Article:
Talk of a “new normal” is now commonplace. When extraordinary conditions last beyond the onset of some upheaval, how we respond turns into what we ordinarily do moving forward.
So it will be with a post-COVID-19 society. That includes how we live in and as the church.
For Christians, the idea of a “new normal” shouldn’t really be new. After all, the Easter season celebrates the most significant upheaval of all time — when the crucified Lord arose to new life. The Resurrection changed everything! Christian life ever since is predicated on this new reality.
Pope Francis recently pondered how our Resurrection faith affects our approach to the current global health crisis. In his reflection, the pope presents a “” founded on Easter hope (which “cannot become infected”), realized in the community of disciples (because “no one is saved alone”) and leading toward an “alternative civilization of love.”
The pope’s lofty meditation inspires a “new normal” in terms of how we think about our common human existence. But can we translate this vision into the reality of church life? What might the “new normal” of a parish look like after the pandemic passes?
The extraordinary events of that first Easter can shed light on how we emerge from this 21st century crisis. To restore pastoral life, we need to re-engage our faith in the Resurrection to appreciate what our “new normal” will be. In terms of parish planning, what might this mean?
The biblical narratives relate numerous appearances of the risen Jesus to his disciples. Key to those encounters is a sense experience. They see him, they hear him, they touch him, they even dine with him.
Parishes may consider designing sense-experiences for the faithful to signal the change in our current state of quarantine. Lighting up parish buildings, ringing church bells, hosting musical concerts, offering “give-aways” of some sort — anything that can communicate a sense of “joy” at arising out of the crisis will draw parishioners together, even if they still have to distance themselves socially.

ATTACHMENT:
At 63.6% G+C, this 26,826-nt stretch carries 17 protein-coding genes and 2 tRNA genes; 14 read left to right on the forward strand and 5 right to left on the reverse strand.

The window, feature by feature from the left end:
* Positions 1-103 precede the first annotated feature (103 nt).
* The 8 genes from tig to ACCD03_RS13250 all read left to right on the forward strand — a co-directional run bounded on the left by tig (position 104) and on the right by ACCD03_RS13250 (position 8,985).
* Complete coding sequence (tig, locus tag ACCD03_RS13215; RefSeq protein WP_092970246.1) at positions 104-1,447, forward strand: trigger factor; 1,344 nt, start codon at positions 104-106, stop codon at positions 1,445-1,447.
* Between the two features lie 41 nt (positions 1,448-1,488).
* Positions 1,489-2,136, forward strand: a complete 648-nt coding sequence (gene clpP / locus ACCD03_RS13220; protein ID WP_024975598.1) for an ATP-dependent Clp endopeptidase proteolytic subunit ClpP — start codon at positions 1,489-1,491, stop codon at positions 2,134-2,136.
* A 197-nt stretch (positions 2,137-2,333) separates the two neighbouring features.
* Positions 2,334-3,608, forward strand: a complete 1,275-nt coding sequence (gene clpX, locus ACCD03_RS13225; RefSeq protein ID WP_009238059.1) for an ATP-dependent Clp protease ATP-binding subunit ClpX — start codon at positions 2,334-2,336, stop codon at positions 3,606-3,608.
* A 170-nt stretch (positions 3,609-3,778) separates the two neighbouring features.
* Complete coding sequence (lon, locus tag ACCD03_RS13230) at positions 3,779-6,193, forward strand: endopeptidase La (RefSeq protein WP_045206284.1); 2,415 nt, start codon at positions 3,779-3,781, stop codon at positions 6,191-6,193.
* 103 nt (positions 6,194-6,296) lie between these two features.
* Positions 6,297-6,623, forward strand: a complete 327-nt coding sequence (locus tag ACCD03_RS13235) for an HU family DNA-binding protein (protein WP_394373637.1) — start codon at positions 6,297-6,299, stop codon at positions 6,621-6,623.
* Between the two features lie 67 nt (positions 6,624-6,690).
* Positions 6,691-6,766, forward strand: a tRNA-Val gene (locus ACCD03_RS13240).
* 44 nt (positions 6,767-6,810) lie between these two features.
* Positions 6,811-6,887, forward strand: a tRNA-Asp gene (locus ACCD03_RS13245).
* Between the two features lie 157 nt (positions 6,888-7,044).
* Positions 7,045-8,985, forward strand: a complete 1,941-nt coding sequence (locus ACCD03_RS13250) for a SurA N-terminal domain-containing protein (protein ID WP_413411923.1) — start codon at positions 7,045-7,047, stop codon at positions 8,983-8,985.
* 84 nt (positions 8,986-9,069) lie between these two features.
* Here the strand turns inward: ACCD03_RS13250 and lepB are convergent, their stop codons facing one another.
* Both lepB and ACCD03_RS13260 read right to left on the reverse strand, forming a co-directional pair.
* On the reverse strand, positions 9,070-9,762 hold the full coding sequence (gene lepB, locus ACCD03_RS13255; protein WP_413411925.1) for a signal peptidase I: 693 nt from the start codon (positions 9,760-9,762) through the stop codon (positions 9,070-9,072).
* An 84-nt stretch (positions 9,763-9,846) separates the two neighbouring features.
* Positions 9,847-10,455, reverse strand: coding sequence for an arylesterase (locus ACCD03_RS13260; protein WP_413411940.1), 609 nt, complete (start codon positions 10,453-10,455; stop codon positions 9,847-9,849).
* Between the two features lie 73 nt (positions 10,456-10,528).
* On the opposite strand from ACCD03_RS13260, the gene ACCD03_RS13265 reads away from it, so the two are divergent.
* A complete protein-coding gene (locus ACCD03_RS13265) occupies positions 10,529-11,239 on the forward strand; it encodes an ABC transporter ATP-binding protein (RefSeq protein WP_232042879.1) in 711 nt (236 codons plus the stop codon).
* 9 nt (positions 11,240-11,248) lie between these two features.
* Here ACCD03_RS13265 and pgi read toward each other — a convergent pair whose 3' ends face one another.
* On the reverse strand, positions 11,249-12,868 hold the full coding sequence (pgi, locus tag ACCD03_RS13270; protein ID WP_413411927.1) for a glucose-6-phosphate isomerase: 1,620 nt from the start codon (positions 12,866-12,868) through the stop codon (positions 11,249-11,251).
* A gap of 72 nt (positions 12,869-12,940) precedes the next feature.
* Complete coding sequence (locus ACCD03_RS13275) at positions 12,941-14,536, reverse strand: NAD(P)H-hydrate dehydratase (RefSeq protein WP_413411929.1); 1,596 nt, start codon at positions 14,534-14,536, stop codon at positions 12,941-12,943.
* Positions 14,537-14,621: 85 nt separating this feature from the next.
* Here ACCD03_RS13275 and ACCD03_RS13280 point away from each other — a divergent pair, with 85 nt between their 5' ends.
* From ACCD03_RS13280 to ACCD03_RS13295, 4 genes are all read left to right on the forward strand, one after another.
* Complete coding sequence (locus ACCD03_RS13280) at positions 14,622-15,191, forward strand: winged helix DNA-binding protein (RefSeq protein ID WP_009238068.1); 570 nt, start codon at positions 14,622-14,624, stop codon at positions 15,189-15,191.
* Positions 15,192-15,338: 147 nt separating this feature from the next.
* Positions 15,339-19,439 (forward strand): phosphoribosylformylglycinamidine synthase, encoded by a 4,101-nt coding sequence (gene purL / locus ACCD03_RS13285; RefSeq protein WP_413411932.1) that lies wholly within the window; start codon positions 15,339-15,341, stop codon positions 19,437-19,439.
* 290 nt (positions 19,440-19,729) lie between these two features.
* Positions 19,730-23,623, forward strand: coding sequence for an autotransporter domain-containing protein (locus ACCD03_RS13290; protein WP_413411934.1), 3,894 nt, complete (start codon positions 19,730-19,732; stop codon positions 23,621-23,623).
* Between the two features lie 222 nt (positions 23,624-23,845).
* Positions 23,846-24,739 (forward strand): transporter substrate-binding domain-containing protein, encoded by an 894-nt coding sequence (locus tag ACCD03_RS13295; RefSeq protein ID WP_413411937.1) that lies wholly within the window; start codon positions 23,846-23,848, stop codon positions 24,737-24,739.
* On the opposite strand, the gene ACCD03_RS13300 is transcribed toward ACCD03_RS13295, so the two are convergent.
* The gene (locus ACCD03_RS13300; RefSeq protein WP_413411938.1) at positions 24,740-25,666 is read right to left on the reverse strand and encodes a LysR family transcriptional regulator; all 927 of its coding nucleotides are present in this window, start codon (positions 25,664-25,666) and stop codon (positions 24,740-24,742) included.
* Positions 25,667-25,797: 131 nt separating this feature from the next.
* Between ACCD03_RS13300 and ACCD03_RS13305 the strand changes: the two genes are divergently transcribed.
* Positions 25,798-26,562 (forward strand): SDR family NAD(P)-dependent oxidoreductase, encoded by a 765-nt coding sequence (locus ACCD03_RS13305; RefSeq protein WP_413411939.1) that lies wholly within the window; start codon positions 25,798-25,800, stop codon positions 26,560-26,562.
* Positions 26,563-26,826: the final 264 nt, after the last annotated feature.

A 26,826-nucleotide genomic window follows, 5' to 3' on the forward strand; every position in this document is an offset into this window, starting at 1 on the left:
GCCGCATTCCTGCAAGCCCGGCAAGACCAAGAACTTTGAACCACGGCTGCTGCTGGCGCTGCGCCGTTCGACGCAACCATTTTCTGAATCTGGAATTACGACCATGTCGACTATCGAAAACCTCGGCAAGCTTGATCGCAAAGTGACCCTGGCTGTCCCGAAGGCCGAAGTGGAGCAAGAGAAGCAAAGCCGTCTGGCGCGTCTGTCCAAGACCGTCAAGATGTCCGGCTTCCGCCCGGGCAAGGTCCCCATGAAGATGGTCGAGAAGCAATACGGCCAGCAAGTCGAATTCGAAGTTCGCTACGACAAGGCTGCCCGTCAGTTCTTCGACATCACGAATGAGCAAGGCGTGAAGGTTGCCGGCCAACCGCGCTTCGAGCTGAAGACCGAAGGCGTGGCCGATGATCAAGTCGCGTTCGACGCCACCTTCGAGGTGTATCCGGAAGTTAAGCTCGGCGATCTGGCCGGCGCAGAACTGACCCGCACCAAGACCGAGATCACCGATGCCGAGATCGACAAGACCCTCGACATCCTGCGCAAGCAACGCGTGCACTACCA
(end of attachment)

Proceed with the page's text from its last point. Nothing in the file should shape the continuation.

Tales of Easter turn on the disciples’ recognition of the risen Lord, and his transformed presence inspires a newfound appreciation of all that he had previously said and done.
Parishes might plan Masses or other celebrations to recognize particular groupings of the faithful, with prayers for those impacted by the crisis (the deceased or those still sick) and gratitude for those contributing to the common good during it (e.g., healthcare professionals or public safety personnel).
In the Gospel stories, the miracle of the Resurrection is often linked to a meal. In the breaking of bread at Emmaus, or at breakfast on the shore with the fishermen, the disciples encounter the risen Jesus when gathered together in his midst.
So, too, the parish community will again be able to gather in-person to encounter Jesus present in the sacraments. Parishes need to about how this will take place given probable restrictions on the size of the congregation, necessary procedures for ensuring safe spaces, and ritual changes to account for social distancing.
In their final gathering in Galilee, the risen Lord commissions his disciples to “go and make disciples of all nations.” That mission continues! Church buildings may have been closed, but doors to the church were opened even wider via social media.
Capitalizing on the innovative ways they reached out to people during the crisis, parishes must consider how to advance their evangelizing efforts with technology. So many more people were “present” in parishes electronically than had been physically that continuing to “go out” to them represents a missionary opportunity not to be lost. Engaging in robust digital communications to make disciples may be the most decisive feature of a parish’s “new normal.”
Finally, the first disciples’ experience of the Resurrection led to the formation of a “community of believers (that) was of one heart and mind” (Acts 4:32). In the “new normal” of the post-pandemic parish, the entire parish community will need to share responsibility. Patience and support will surely be required!
In Pope Francis’s meditation, the image of the stone rolled away from the tomb at Easter invites us to contemplate the painful reality of the current pandemic with a renewed outlook. With intentional planning, that outlook will inform the “new normal” arising in parish life — where believers, sort-of believers, and even non-believers may once again rejoice.
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Father Thomas Dailey, O.S.F.S. is the John Cardinal Foley Chair of Homiletics and Social Communications at St. Charles Borromeo Seminary, Wynnewood, and a research fellow for the Catholic Leadership Institute in Wayne.
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